“I Learned to be Hungry for Justice”

“It was a moment I will never forget.  Coming up from the metro, and seeing these pink hats, thousands of them, and everyone saying, “How’s it going?”

It was the National Women’s March, the day following the Inauguration, and “…you can imagine, everyone’s like, ‘what’s today going to be like? And to see all these badass women, who decided they didn’t give a f***, and we just calmed each other down.”

Karen Caudillo, speaking without notes, entranced the packed County Commission auditorium on Wednesday night, near the end of a long and emotional meeting of the Brevard Democratic Executive Committee.

As she spoke I remembered why I was in the room.  Why so many of us, a record number, were gathered. Karen has a style that links arms with you and sweeps you along effortlessly, rising joyous and alive, and then plunging, sobbing, into the nightmare reality that is the undocumented immigrant’s life under Trump.

“My mom was from Mexico City.  My dad didn’t get to high school. When he writes, he writes in all capital letters. He never learned about case-sensitive. My dad was really poor. Tin house. No insulation. Dirt floor. No fridge.” Karen tells her story simply. She is an open book who makes you want to stand close, giddy with the fresh shock of her honesty.

“My mom was more privileged. She had a fridge! Because she is fairer-skinned, her parents always expected her to marry someone of her skin tone.  Or lighter. My dad’s darker.”  She laughs and so do we.  But her dad was not welcome at her mother’s parents.

Karen shared the story of how her dad showered to go see her mom one evening and lost one of the only two shoes he had.  “Okay, they’re not going to let me in my girlfriend’s house after a certain hour. I have to go. With one shoe.”

Years later, that same grit propelled him across the border, to seek opportunities in Tampa’s booming construction trade, for the woman before us, a mere toddler when he left.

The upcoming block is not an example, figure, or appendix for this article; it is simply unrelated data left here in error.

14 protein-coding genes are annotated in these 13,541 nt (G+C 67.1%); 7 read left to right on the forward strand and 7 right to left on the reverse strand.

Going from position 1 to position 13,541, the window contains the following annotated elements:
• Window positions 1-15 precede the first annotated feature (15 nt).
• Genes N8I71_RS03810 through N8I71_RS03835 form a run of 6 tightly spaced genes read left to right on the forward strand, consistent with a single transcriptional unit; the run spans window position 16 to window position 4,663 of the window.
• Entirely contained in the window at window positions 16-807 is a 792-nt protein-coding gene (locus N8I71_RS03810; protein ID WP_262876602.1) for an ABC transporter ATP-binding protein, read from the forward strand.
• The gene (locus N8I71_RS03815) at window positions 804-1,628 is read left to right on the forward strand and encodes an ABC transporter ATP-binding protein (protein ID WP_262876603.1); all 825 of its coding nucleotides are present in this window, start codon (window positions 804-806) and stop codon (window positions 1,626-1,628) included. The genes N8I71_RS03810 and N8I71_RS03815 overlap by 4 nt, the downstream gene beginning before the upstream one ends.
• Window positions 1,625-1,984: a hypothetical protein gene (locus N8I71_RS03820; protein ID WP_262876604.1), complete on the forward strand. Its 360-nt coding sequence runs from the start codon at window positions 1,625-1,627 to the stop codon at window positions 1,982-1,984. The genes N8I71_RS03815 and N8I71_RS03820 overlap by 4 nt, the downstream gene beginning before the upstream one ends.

“I say these stories because it shows who they tried to raise me as, and that’s what helps me stay grounded. When they married, they realized some things. They were never going to send me to a nicer school. Ever. In Mexico, you pay for school. The uniforms, the books. Scholarships are very limited.

“My parents made the decision to come to the United States. Construction was booming in Florida, and I came at the age of four. This is my home. This is the only place I’ve ever known.  And I’ve never been able to go to my home country.  In DACA, we can apply for advanced parole.  Don’t get me started.”

Karen lives the life of a college junior, negotiating syllabi and exam schedules and writing papers, running her own business doing organic cleaning. And oh yes—fighting as an activist.

“When Trump rescinded DACA, I was in DC, and doing a five-day fast, on Capital Hill.  During that fast, I realized that thanks to my mom I’d never gone to bed hungry.  During that fast, I learned to be hungry for justice.”

Karen realized she was part of a chain, of those who sacrificed to create chances for her, and how she now has her turn.

“I was so privileged to have gotten DACA my junior in high school, and to receive one of the first one hundred full-ride scholarships for DACA recipients.  I say these things for those who didn’t qualify. That’s why I fight. I fight for them.”

Karen finished her short talk to teary, thunderous applause. But she had one more thing to add, since so much of the night had included speeches of candidates and talks of elections.

“Oh, and don’t tell anyone. Yet.  I am running for student-body president of UCF.  I just put my credit card down for four thousand dollars’ worth of merchandise.

And I am going to win.”

If you would like to help Karen win, please consider supporting her race by clicking here.

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